For several years, Security Ledger (https://securityledger.com) has been hosting the Security of Things Forum in the Boston area. This year, Christian Science Monitor is co-hosting and the line-up looks great – speakers will offer IoT security perspectives from the U.S. Department of Homeland Security, the world of medical devices, auto security, and more. From the event website:
“The market research firm IDC predicts that the number of Internet-connected endpoints will almost triple: surging from 10.3 billion in 2014 to 29.5 billion by the end of this decade.
Many of those new endpoints will be non- traditional computing devices equipped with inexpensive, remote sensors, managed from the cloud and powered by transformative data analytics. The changes wrought by this fast-emerging new computing environment are profound. But recent events prove that, in the rush to develop new Internet of Things products and services, security is falling by the wayside. In the last year, in-car wireless networking has enabled remote software-based takeovers of vehicles. Poorly secured, Internet-accessible home monitoring systems have given strangers a view into nurseries. The electrical grid in the Ukraine was the target of a cyber attack that darkened 80,000 homes.
Are these growing pains? Or are they the first rumblings of a storm of attacks that undermines our confidence in new technologies? In its third year, The Security of Things™ Forum (SECoT 2016)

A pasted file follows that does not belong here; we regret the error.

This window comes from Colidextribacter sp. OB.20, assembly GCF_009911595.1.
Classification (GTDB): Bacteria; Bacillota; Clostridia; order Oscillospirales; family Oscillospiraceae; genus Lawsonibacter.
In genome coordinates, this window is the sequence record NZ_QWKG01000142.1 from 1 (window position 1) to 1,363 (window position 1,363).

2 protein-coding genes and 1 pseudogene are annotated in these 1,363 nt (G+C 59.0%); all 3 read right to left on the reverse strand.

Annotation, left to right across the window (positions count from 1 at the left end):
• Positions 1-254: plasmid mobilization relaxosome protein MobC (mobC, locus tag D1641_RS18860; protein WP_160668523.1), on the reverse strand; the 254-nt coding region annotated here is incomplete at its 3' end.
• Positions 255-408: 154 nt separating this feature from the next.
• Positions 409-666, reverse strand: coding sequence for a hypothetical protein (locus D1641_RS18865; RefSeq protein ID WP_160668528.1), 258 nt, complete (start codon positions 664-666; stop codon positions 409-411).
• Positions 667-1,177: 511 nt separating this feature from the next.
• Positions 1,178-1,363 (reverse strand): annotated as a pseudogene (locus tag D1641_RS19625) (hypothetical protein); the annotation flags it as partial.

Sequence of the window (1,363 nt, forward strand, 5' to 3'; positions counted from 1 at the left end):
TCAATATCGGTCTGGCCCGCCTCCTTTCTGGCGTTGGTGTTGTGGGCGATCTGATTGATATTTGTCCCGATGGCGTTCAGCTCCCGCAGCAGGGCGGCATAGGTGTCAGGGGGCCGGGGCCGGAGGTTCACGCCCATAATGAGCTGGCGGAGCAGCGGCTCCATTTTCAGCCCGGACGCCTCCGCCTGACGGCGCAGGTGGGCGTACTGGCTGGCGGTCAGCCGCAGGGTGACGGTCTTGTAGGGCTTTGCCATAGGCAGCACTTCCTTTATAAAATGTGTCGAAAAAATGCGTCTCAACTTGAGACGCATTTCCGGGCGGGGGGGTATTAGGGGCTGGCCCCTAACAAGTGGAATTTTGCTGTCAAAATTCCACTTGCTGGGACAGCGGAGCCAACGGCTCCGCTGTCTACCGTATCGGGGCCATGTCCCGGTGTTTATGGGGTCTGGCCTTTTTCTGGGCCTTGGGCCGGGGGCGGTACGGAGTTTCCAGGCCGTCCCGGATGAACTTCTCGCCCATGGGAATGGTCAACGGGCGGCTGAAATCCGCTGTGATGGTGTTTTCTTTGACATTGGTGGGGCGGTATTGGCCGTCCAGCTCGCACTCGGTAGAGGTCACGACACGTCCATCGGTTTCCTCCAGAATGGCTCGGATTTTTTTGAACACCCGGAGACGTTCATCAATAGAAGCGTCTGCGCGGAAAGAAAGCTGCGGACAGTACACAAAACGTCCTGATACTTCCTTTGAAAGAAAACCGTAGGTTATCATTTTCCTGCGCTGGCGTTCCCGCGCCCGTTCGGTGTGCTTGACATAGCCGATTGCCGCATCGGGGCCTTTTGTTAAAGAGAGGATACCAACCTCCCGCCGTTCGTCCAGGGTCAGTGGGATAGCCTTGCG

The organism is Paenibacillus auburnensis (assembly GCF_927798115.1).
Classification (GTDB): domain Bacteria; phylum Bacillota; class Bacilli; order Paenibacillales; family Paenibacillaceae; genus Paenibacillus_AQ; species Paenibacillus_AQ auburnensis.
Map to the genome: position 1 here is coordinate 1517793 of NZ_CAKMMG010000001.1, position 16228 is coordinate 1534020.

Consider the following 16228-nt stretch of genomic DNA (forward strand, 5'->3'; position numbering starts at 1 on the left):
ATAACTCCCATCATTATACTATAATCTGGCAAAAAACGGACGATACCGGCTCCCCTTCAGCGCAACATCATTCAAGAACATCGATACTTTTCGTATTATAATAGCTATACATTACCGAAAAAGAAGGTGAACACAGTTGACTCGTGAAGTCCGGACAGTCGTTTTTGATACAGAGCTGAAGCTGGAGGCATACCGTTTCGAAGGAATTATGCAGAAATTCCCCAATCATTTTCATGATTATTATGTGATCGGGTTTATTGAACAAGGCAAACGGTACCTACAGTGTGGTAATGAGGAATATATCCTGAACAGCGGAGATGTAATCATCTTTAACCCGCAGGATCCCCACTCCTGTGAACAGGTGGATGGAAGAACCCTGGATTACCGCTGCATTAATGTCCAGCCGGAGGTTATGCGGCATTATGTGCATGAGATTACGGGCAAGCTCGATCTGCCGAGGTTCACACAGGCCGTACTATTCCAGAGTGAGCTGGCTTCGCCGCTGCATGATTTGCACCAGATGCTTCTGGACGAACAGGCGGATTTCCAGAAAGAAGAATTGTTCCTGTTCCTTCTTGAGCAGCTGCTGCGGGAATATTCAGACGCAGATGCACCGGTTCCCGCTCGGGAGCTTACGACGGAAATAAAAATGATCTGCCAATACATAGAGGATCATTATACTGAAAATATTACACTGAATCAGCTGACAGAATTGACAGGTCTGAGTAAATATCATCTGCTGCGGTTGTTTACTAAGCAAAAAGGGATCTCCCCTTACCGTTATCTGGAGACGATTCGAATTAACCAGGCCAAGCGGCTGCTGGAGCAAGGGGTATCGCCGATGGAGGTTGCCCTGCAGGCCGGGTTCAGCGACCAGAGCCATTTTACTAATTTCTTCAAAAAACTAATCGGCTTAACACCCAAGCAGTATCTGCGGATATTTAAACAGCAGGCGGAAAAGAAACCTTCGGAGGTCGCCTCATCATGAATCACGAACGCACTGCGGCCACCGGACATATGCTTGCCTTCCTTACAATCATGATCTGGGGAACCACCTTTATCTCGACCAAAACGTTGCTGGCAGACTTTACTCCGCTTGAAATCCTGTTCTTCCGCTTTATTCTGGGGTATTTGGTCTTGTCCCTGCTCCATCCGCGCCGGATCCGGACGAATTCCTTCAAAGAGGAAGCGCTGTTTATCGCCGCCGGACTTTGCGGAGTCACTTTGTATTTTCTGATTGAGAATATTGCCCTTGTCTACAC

(https://securityofthings.com) is a high-impact day of learning, discussion and debate focused on the pre- eminent challenge of our time: securing the Internet of Things.
SECoT Forum presents leaders in the areas of information security and privacy, developers of IoT devices and platforms, as well as investors, entrepreneurs and policy makers. Past speakers have included Chris Valasek of Uber, FTC Commissioner Julie Brill, Dan Geer, the CISO of In-Q-Tel as well as Michael Daniel, the CTO of Raytheon.
TCG members are being offered a significant discount. Register here: http://www.eventbrite.com/e/the-security-of-things-forum-cambridge-tickets-24606699300?discount=TCG-GUEST
Membership in the Trusted Computing Group is your key to participating with fellow industry stakeholders in the quest to develop and promote trusted computing technologies.
Standards-based Trusted Computing technologies developed by TCG members now are deployed in enterprise systems, storage systems, networks, embedded systems, and mobile devices and can help secure cloud computing and virtualized systems.
Trusted Computing Group announced that its TPM 2.0 (Trusted Platform Module) Library Specification was approved as a formal international standard under ISO/IEC (the International Organization for Standardization and the International Electrotechnical Commission). TCG has 90+ specifications and guidance documents to help build a trusted computing environment.